Frequently Asked Questions

Dr. Anita Singh
Board Certified in Reproductive Endocrinology,
Infertility, Obstetrics and Gynecology

818-889-4532 (4LFC)

Anita Singh

Frequently Asked Questions

What could be wrong?

Male and female factors can equally be the cause of infertility. Approximately 40% of the time the infertility is the result of a male factor and 40% of the time it is the result of a female factor. In 20% of cases, both male and female factors are involved.

It is imperative that you undergo a complete infertility evaluation before speculating on the causes and treatments. This information is not a substitute for a physician consultation or infertility evaluation. It just provides some insight into the common diagnoses.

The typical causes for female infertility and the rough percentages that they occur are graphed below. Please contact LifeStart Fertility Center for more information and to set up an appointment with Dr. Singh for an infertility evaluation.


What happens in an ART (Assisted Reproductive Technology) cycle?

A cycle begins with the administration of fertility drugs. This is called controlled ovarian hyperstimulation. The goal is to produce multiple follicles on the ovaries from which eggs are retrieved. The specific fertility drug protocol utilized varies and is individualized for each patient. Most of the medications used are for the female; however, the male is asked to comply with a regimen of antibiotic therapy to prevent and treat certain organisms in the semen that can lower fertility success rates.

Transvaginal ultrasound examinations and blood estradiol levels are used to monitor follicle growth and egg development. As the follicles in the ovaries grow, they produce increasing amounts of estradiol. The physician compares the estradiol level with the ultrasound results to determine if any medication adjustments are necessary. The physician also uses this information to determine the most optimal time to proceed with egg retrieval.

A baseline ultrasound and estradiol level is obtained prior to beginning any stimulation medications. A repeat ultrasound and estradiol level is usually obtained on stimulation day six. Eventually, ultrasound examinations and blood tests may be necessary on a daily basis. The ovarian stimulation is usually about 9 to 12 days.

Controlled ovarian hyperstimulation ends when the physician determines an appropriate number of eggs are likely to be mature (based on ultrasound and blood test results). All fertility-stimulating drugs are discontinued at this time. The patient administers an hCG (PregnylTM or ProfasiTM) injection at a specific time as instructed by the physician. Oocyte (egg) aspiration is scheduled 36 hours following the hCG injection.

A small percentage of patients who begin taking fertility stimulation medications have their cycle cancelled before any procedure is done. The reasons for cycle cancellation can include an insufficient number of mature follicles, an inadequate blood level of estradiol, or an exaggerated response leading to a risk for hyperstimulation syndrome. If an ART cycle is cancelled, medications may be modified in subsequent attempts in order to try to improve the response.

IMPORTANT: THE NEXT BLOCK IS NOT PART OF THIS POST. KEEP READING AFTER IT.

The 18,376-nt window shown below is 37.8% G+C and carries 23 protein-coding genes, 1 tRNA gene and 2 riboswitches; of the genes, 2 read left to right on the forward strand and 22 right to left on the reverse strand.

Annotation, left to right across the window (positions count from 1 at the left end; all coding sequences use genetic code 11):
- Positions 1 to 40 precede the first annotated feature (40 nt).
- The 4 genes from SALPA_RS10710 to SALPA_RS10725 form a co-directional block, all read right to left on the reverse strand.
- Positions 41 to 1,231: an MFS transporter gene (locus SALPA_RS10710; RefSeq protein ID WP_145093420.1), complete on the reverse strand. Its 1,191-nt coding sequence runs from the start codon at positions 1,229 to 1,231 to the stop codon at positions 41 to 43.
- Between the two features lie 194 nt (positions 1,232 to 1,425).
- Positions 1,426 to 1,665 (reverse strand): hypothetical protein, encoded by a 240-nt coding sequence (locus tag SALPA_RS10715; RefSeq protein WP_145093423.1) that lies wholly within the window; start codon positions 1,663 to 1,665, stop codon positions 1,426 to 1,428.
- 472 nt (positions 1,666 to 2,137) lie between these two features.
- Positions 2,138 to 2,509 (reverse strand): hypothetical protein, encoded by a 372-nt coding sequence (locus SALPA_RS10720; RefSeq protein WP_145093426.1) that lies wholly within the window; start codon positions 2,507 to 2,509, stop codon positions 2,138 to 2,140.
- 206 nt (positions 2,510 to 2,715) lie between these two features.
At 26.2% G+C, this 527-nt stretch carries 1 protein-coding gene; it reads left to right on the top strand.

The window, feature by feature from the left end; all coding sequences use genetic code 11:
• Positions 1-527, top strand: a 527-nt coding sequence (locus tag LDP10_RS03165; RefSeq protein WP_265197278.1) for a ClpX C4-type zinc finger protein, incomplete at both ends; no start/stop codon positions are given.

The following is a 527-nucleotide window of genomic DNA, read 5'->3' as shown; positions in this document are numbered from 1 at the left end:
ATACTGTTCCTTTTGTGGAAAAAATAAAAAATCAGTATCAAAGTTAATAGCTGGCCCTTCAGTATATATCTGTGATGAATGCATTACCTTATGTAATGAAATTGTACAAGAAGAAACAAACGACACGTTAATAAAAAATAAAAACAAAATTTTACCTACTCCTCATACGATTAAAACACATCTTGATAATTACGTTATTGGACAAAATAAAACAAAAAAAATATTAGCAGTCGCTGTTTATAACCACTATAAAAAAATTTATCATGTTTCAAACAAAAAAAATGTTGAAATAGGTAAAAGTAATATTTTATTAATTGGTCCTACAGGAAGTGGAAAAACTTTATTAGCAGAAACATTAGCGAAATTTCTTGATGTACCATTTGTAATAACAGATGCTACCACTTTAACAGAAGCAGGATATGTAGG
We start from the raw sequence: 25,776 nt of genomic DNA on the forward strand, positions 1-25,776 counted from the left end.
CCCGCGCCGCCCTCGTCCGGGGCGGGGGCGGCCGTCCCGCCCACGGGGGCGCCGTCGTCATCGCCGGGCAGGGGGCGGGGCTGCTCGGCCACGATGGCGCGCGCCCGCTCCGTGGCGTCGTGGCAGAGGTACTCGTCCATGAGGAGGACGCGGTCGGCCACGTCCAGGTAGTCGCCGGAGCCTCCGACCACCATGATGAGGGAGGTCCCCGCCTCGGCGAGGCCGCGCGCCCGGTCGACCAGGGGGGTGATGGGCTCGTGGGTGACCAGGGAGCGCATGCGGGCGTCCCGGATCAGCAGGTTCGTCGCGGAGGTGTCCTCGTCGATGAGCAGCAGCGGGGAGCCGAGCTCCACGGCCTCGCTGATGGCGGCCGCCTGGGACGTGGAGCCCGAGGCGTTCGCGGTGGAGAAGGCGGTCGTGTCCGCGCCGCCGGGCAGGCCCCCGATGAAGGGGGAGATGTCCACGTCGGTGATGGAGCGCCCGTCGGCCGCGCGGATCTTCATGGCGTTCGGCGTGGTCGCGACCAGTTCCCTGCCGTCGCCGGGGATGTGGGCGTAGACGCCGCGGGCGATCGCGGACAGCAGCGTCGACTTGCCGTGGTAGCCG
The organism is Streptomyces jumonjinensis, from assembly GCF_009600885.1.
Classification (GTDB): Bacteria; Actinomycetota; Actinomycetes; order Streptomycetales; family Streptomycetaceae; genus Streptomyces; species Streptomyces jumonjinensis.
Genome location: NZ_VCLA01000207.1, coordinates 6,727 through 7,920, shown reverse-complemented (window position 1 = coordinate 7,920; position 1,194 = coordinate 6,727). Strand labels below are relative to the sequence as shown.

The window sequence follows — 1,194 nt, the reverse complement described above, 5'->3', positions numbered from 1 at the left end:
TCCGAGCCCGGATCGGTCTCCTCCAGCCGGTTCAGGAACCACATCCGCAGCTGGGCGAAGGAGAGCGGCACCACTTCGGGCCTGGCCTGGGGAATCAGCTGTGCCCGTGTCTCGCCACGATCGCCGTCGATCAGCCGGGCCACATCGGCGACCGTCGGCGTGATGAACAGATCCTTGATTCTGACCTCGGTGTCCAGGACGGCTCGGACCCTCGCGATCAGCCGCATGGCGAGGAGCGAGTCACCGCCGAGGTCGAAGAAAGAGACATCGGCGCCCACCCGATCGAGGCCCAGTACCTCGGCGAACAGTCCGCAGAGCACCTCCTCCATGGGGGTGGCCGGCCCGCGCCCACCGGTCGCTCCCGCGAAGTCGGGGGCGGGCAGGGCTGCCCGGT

Is there a psychological impact of IVF?

Those couples that do not conceive with basic fertility treatment modalities find themselves confronted with decisions concerning In Vitro Fertilization (IVF). Assisted Reproductive Technology may cause additional stress for couples that have already endured multiple disappointments. IVF can be difficult, both physically and emotionally. Studies have shown that couples that know what to expect are better able to endure these processes and use their own natural coping skills to their best advantage.

  • For many couples this is the last step toward achieving a biological child.
  • It is difficult to realistically confront the odds while remaining optimistic enough to endure a regimented treatment program.
  • An IVF treatment cycle disrupts work, school and daily schedules.
  • Physical distance from an IVF program may cause daily commuting, separation from the spouse if commuting is unrealistic, or additional expense and unfamiliar accommodations during treatment.
  • A normal grief reaction is inevitable if pregnancy does not occur.
  • Joy verses fear can occur when pregnancy occurs and the possibilities of miscarriage or tubal pregnancy remain a threat.

There are several strategies that can assist couples during this time:

  1. Become informed about IVF.
  2. Understanding the process of IVF and knowing what to expect will lessen your anxiety about the procedure.
  3. Be realistic about your expectations. The chance of establishing a pregnancy is 20% to 60% each treatment cycle. Also, each cycle contributes valuable information that can be of assistance in subsequent cycles.
  4. Set limitations.